Time for the FA to play ball on equality in football - Women's Equality

Time for the FA to play ball on equality in football

Time for the FA to play ball on equality in football

5 October 2016

Time to make the FA play ball on promoting equality in football

The Women’s Equality Party has joined West Ham Ladies Football Club to call on the Football Association (FA) to better promote equality and grassroots football. The partnership comes as West Ham Ladies’ Chairman Stephen Hunt lodges a formal complaint against the FA over discriminatory practices at West Ham United.

“Along with West Ham Ladies, we are calling on the FA to implement its own equality policy properly in order to support women’s football,” said Sophie Walker, leader of the Women’s Equality Party “The men’s game is now a multi-billion pound business - West Ham United men’s team have use of the taxpayer-funded Olympic Stadium in east London (capacity 60,000), where tickets cost up to £50. The women’s team play their home games in a 3,500-seater stadium in Thurrock, where admission is £5. It’s time the FA used its authority to support the development of the women’s game too.”

West Ham Ladies are currently without funds for a new kit, physiotherapy provision or transport to games, and are running interim training sessions by a roadside after being locked out of West Ham United’s training facilities.

“West Ham United’s dispute with its women’s team has left players with nowhere to train, and not even new kit to play in, in spite of the club’s immense wealth,” added Walker. “This is in breach of the FA’s commitment to grow grassroots football, and it discriminates against women.”

West Ham Ladies and WEP are asking FA-affiliated clubs that run a men’s team to share training facilities equally with their women’s teams, to promote women’s games equally on their websites and to sell a women’s kit through their official stores, as well as put forward their female stars for interview as often as male players, and to make them the subject of an equal number of articles and features.

“These small changes will bring huge rewards for women’s teams which operate on tiny budgets, with very little external investment. It is a step towards levelling the playing field for women footballers,” said Walker. “We’re calling on women - and men - who play for these teams, or simply support them, to demand the FA enforce these small equality commitments.”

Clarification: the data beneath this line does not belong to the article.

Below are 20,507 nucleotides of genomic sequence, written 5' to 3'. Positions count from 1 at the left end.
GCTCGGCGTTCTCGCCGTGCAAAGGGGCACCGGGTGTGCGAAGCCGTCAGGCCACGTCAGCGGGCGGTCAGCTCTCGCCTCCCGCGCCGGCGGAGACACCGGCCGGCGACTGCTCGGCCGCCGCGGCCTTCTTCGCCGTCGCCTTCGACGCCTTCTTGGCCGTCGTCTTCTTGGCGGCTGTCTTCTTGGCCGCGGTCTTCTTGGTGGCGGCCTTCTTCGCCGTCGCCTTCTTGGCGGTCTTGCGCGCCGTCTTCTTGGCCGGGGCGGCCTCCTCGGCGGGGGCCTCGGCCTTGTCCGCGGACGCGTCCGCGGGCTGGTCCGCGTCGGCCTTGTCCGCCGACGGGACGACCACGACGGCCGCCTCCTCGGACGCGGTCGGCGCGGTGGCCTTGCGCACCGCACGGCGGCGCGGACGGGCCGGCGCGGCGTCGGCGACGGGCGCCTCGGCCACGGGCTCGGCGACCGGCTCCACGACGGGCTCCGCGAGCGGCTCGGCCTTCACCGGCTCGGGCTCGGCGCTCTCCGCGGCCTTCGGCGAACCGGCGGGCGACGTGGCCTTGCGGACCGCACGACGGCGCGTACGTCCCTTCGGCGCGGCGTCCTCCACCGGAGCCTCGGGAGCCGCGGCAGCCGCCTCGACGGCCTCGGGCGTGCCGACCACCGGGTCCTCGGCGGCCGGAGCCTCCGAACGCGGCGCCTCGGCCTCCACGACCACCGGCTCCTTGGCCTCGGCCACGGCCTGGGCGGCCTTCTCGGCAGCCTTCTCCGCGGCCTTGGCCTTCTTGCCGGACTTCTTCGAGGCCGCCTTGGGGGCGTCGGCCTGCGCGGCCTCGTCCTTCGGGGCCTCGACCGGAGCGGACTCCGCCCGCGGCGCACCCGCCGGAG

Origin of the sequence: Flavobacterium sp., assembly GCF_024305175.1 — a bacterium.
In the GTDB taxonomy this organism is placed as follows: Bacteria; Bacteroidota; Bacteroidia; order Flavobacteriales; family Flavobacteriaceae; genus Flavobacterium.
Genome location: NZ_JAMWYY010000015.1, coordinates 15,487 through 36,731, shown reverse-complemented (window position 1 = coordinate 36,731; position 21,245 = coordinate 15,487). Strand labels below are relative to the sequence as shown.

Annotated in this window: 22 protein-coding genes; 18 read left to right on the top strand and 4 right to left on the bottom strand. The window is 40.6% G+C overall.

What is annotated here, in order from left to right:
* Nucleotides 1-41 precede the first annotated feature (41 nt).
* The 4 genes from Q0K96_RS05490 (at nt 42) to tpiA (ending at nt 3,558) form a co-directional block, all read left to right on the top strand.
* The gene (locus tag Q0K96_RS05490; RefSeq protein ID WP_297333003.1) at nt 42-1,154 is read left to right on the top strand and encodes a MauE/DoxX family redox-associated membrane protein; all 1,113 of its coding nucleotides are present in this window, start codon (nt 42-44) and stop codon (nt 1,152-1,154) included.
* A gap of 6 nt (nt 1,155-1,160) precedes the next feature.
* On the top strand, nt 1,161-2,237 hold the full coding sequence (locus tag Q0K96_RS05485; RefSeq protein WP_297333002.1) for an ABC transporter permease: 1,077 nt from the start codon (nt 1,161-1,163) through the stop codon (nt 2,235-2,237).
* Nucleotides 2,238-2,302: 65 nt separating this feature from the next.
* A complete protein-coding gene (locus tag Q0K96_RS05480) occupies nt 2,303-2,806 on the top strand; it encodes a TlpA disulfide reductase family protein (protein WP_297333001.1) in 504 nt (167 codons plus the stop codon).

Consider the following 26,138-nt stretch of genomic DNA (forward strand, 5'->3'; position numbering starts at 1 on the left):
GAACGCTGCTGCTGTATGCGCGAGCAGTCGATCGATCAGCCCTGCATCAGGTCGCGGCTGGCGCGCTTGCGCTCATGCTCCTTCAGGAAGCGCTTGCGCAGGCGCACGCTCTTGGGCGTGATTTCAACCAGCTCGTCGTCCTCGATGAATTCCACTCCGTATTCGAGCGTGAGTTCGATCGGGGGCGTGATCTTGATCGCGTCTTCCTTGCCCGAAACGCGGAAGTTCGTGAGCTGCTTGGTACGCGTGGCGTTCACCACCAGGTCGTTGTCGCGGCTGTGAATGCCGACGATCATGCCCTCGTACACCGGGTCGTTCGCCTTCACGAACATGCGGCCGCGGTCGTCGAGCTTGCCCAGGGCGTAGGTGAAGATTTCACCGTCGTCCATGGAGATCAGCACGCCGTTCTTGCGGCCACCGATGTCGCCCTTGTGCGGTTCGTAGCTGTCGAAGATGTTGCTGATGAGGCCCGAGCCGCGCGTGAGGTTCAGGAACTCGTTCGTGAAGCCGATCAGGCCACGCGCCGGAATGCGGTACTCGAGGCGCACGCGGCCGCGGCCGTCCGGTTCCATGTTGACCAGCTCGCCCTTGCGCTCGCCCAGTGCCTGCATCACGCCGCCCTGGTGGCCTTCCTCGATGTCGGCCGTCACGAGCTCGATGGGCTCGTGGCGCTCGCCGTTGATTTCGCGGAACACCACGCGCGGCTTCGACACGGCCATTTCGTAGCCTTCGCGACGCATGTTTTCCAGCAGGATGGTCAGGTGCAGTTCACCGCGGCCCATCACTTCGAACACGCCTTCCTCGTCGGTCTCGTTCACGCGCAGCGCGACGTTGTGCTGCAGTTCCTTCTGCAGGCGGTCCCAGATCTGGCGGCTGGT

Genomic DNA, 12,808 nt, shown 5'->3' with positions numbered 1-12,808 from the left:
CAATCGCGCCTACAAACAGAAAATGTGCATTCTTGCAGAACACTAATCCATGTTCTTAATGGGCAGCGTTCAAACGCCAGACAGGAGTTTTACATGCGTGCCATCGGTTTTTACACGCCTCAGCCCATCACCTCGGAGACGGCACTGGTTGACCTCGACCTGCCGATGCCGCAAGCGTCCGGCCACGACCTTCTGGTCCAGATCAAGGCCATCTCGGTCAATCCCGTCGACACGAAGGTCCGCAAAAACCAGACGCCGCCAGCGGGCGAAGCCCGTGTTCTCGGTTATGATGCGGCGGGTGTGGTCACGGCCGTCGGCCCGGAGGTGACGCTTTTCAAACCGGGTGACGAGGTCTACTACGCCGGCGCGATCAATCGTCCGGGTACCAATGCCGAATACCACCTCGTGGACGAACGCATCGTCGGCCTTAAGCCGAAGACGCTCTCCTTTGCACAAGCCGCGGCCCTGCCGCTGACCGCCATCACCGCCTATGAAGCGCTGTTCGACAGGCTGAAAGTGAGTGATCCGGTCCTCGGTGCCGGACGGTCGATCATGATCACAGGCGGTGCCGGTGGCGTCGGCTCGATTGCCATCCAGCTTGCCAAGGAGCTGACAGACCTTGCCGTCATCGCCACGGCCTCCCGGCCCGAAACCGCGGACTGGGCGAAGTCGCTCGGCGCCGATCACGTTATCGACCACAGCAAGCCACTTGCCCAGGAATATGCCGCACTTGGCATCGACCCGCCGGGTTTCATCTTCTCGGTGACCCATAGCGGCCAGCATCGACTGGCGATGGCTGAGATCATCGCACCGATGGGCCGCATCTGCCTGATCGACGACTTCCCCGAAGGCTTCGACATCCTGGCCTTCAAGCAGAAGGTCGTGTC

For Women in Sport week WEP are also calling on national governing bodies from a range of different sports to address the huge pay differentials between male and female athletes competing at national level. Women who represent their country in football, cricket, rugby and many other sports are paid significantly less than their male counterparts.

“What sportswomen are paid matters”, said Walker. “Turning professional improves the quality of sport, which in turn broadens its appeal to spectators, which in turn brings greater exposure and more resource. Currently, 93% of UK sports coverage is devoted to men. That’s simply not right. Until women’s sport gets a fair share of broadcast schedules, sportswomen will get less money for competing, even at the same levels as men. That’s why WE have set out clear plans to address the underrepresentation of women in sports broadcasting across all major UK networks, by implementing quotas and incentivising best practice.”

She added: “It’s time we inspire girls and women to see sport as something that they can excel at – and pursue to the same levels of excellence as men, if they wish. We therefore look forward to the FA backing our call for change in football as a first step towards making the beautiful game a fair game for all.”


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